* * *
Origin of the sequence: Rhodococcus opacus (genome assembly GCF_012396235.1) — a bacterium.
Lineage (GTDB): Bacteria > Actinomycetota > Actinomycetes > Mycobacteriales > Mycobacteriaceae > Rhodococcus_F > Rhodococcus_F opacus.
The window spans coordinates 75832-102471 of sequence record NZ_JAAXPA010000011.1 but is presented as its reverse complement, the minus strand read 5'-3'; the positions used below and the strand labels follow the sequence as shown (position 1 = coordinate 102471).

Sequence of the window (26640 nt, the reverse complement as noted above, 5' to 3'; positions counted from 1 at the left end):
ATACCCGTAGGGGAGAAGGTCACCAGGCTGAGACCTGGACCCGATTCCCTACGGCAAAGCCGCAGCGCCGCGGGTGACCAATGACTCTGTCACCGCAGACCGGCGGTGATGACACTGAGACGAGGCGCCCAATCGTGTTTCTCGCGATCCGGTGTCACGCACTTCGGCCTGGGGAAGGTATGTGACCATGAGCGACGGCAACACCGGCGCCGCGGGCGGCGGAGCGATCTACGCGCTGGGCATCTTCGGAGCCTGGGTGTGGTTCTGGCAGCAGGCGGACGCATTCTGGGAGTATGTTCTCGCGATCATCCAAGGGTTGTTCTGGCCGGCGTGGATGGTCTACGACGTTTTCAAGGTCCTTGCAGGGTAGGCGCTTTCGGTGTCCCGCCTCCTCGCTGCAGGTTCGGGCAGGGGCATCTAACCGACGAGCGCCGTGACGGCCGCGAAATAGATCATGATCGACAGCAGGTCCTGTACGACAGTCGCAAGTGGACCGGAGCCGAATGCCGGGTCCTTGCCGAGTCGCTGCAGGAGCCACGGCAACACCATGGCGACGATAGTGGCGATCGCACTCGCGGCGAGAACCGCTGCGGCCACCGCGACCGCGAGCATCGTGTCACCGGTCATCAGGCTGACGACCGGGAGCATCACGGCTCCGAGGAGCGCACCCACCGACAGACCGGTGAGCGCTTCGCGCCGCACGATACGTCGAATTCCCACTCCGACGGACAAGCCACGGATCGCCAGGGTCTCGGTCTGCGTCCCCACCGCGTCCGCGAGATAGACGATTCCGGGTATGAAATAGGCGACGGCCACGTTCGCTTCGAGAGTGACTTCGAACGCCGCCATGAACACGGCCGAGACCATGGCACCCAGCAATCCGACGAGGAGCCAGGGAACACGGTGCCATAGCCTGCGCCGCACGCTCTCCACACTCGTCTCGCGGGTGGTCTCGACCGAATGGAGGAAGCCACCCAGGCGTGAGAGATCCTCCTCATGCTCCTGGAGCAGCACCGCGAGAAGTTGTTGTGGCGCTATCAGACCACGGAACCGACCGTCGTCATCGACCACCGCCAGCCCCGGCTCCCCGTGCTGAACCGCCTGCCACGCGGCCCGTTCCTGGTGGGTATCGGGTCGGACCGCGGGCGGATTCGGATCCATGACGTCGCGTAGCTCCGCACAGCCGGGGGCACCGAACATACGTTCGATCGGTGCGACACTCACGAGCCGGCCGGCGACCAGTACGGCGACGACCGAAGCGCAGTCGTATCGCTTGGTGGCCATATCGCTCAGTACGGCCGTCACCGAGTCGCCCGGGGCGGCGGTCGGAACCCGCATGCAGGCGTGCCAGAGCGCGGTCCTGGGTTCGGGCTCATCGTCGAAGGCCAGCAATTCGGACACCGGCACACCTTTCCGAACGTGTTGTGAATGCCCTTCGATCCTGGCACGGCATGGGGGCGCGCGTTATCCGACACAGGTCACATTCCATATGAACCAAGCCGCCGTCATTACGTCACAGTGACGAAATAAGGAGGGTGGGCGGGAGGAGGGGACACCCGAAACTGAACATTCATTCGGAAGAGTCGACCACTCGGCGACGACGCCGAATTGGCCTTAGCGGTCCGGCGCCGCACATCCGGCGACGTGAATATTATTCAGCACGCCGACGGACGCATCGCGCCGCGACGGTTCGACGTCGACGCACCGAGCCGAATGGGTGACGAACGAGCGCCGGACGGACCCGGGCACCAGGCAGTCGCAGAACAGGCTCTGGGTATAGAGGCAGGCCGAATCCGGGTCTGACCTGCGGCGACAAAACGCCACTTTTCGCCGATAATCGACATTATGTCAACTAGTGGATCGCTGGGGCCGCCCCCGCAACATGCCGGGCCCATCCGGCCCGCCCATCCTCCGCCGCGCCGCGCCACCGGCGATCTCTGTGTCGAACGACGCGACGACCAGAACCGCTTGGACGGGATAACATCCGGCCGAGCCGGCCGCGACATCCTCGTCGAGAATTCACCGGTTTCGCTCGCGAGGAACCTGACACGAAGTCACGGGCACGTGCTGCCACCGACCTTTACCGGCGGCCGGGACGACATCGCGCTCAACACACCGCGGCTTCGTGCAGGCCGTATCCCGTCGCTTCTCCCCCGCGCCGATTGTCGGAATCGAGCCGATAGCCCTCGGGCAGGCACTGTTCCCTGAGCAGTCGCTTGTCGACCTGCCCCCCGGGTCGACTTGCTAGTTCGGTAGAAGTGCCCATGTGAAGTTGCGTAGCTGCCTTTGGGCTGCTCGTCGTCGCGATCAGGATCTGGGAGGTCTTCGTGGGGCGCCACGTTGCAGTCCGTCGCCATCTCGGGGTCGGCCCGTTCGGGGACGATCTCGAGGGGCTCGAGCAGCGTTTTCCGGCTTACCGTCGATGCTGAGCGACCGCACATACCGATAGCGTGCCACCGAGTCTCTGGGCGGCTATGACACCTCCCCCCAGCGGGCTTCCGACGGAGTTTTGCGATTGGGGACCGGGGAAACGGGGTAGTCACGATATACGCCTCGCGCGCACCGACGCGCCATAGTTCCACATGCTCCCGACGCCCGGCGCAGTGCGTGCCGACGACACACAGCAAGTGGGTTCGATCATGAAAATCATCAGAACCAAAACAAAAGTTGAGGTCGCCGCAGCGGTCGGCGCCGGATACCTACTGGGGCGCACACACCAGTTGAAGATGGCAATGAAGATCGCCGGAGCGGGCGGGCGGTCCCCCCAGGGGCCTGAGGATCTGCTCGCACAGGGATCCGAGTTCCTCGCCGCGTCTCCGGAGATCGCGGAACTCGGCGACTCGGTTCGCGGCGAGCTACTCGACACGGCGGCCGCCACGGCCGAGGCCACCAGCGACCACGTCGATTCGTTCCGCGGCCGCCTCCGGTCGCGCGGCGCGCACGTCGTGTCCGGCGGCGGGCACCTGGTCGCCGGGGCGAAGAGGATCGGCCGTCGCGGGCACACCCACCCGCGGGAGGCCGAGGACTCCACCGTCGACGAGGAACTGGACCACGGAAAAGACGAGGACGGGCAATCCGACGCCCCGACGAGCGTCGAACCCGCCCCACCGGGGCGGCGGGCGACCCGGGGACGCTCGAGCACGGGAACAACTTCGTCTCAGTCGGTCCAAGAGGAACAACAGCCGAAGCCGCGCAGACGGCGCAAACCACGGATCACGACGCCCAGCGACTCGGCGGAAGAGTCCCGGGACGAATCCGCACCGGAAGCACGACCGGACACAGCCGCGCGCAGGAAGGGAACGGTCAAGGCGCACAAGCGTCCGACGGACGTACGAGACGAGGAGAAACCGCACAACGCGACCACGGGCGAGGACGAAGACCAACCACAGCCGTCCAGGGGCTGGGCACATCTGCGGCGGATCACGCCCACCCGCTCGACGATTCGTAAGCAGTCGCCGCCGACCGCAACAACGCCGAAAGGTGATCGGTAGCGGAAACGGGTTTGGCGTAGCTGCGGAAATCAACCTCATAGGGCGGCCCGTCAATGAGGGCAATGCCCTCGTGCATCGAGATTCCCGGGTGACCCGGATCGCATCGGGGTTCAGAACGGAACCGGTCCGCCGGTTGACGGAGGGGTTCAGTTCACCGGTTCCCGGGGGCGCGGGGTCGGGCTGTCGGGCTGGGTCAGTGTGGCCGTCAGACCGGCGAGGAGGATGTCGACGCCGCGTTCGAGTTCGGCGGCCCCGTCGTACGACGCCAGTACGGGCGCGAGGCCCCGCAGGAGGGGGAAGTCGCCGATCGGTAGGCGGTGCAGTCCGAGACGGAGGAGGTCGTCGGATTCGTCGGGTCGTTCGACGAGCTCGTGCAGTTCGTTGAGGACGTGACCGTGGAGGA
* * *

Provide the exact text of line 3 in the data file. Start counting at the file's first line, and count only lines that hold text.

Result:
The window spans coordinates 75832-102471 of sequence record NZ_JAAXPA010000011.1 but is presented as its reverse complement, the minus strand read 5'-3'; the positions used below and the strand labels follow the sequence as shown (position 1 = coordinate 102471).